Consol Energy Beefs Up CBM Production Capacity in Mid-Atlantic

Pittsburgh, PA-based Consol Energy Inc., the second largest U.S. coal producer based on revenues, has entered into a deal to buy coalbed methane (CBM) gas production and pipeline gathering assets from Conoco Inc. to serve the expanding gas needs of power generators in the Pennsylvania, Virginia and West Virginia areas.

When completed later in the third quarter, the transaction will boost Consol Energy's proved developed and undeveloped CBM reserves, which currently are 653 Bcf, to more than 1 Tcf. The company is considered the second largest domestic producer of CBM gas, with a current production capacity of 103 MMcf/d.

The purchase price was not disclosed, but the agreement calls for Consol Energy to acquire Conoco's 50% interest in the assets of Pocahontas Gas Partnership, which produces about 54 MMcf/d of pipeline-quality CBM gas from more than 500 wells in Virginia, and holds about 740 Bcf of proved developed and undeveloped CBM reserves.

Consol Energy also will acquire Conoco's 25% interest in Cardinal States Gathering Co., which operates two gathering lines (80 miles in length) that connect CBM wells to Columbia Gas Transmission's system in Virginia. It will own all of the assets of Cardinal States and Pocahontas Gas when the transaction is completed.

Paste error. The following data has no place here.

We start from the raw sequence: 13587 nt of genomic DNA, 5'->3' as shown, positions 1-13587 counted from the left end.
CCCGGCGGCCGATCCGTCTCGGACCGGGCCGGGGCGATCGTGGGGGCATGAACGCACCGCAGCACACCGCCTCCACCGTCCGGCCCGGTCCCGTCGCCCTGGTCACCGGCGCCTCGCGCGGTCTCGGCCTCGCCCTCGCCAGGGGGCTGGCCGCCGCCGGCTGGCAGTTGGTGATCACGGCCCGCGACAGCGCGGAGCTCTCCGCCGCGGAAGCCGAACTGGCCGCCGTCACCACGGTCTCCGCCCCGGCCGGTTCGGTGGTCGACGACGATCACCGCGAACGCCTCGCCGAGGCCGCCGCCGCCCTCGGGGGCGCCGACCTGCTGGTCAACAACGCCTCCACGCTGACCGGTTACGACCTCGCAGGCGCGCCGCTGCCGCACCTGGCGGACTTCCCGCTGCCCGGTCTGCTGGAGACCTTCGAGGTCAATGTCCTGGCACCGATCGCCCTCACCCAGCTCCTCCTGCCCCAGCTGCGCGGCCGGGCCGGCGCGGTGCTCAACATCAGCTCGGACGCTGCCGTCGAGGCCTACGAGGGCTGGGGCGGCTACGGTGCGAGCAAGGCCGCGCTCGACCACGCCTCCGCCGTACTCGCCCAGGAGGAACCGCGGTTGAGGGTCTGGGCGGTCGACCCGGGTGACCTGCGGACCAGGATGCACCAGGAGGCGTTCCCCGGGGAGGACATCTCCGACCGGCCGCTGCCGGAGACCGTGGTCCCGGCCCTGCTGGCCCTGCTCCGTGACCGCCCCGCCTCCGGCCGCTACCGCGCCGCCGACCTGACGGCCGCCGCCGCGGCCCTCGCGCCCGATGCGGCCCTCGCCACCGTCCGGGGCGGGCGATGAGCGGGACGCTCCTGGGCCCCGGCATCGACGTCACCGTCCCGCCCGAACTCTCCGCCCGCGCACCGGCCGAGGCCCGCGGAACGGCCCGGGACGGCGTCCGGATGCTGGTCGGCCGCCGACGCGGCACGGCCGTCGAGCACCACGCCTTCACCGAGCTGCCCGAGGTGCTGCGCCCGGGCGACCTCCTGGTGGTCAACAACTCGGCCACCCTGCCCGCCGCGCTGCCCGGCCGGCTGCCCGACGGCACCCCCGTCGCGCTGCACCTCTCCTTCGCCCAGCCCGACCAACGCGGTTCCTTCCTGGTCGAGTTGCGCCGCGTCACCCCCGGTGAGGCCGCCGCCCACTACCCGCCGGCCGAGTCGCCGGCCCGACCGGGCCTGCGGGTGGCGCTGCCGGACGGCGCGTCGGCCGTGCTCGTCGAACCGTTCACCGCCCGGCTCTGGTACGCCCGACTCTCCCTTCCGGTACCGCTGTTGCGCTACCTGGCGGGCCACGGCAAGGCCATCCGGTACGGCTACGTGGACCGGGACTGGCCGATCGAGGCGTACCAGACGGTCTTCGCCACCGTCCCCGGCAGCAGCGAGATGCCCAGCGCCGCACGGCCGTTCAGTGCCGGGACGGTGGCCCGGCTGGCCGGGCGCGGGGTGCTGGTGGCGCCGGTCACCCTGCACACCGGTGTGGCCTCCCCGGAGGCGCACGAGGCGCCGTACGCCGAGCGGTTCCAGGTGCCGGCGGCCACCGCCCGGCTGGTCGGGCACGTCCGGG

"We will continue to look at other [gas] acquisitions as well. Gas is becoming a big part of our growth strategy," said Consol Energy spokesman Thomas Hoffman. Gas currently accounts for $95 million of the company's pre-tax gains, and about 45% of earnings.

Consol Energy got into CBM about 12 years ago when it needed to extract the gas before it could mine coal. With the popularity of gas as a fuel for power generation, Hoffman said the company has ventured into CBM more and more over the years. It seemed a "logical move" to be able to offer customers the two most commonly used fuels by generators, coal and gas. All of the company's gas reserves are CBM, he noted, and are produced in southwestern Pennsylvania, northern West Virginia and Virginia.

Nearly all of the coal and CBM gas its produces "end up with power generators" in the three states, he told NGI. Right now most of Consol Energy's gas is sold on a spot basis, but the company is starting to do individual deals with generators in the region, he said.

It recently entered into a joint-venture deal with Allegheny Energy, headquartered in Hagerstown, MD, to build a peaking power plant in southwestern Virginia that will be fueled with the CBM gas that Consol Energy produces in the state, Hoffman noted. Allegheny Energy, which is the company's largest coal customer, supplies power to parts of Pennsylvania, West Virginia and Maryland.

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